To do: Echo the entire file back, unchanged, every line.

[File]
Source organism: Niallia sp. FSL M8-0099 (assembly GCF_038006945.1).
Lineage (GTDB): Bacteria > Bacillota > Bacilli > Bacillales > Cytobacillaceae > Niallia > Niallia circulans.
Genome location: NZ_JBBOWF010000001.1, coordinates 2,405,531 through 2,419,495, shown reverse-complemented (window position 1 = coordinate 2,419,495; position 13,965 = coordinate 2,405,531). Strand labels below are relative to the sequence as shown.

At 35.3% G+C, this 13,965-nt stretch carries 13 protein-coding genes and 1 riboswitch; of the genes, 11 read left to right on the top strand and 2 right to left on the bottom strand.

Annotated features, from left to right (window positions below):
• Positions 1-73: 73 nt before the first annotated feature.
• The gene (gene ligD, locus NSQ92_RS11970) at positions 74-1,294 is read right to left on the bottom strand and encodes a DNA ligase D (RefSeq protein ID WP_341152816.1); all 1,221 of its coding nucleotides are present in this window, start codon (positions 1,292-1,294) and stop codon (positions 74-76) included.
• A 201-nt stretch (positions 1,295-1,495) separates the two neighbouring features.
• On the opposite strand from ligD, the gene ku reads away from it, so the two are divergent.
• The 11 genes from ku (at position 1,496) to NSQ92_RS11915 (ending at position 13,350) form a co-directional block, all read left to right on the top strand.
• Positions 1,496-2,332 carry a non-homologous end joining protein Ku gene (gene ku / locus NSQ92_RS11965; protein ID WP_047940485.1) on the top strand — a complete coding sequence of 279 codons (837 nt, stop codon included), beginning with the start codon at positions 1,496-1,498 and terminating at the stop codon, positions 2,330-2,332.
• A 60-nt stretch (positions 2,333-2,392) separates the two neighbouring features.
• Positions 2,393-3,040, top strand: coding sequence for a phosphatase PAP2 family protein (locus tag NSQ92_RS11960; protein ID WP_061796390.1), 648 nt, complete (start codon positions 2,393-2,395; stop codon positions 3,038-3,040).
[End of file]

Source organism: Niallia sp. FSL M8-0099 (assembly GCF_038006945.1).
Lineage (GTDB): Bacteria > Bacillota > Bacilli > Bacillales > Cytobacillaceae > Niallia > Niallia circulans.
Genome location: NZ_JBBOWF010000001.1, coordinates 2,405,531 through 2,419,495, shown reverse-complemented (window position 1 = coordinate 2,419,495; position 13,965 = coordinate 2,405,531). Strand labels below are relative to the sequence as shown.

At 35.3% G+C, this 13,965-nt stretch carries 13 protein-coding genes and 1 riboswitch; of the genes, 11 read left to right on the top strand and 2 right to left on the bottom strand.

Annotated features, from left to right (window positions below):
• Positions 1-73: 73 nt before the first annotated feature.
• The gene (gene ligD, locus NSQ92_RS11970) at positions 74-1,294 is read right to left on the bottom strand and encodes a DNA ligase D (RefSeq protein ID WP_341152816.1); all 1,221 of its coding nucleotides are present in this window, start codon (positions 1,292-1,294) and stop codon (positions 74-76) included.
• A 201-nt stretch (positions 1,295-1,495) separates the two neighbouring features.
• On the opposite strand from ligD, the gene ku reads away from it, so the two are divergent.
• The 11 genes from ku (at position 1,496) to NSQ92_RS11915 (ending at position 13,350) form a co-directional block, all read left to right on the top strand.
• Positions 1,496-2,332 carry a non-homologous end joining protein Ku gene (gene ku / locus NSQ92_RS11965; protein ID WP_047940485.1) on the top strand — a complete coding sequence of 279 codons (837 nt, stop codon included), beginning with the start codon at positions 1,496-1,498 and terminating at the stop codon, positions 2,330-2,332.
• A 60-nt stretch (positions 2,333-2,392) separates the two neighbouring features.
• Positions 2,393-3,040, top strand: coding sequence for a phosphatase PAP2 family protein (locus tag NSQ92_RS11960; protein ID WP_061796390.1), 648 nt, complete (start codon positions 2,393-2,395; stop codon positions 3,038-3,040).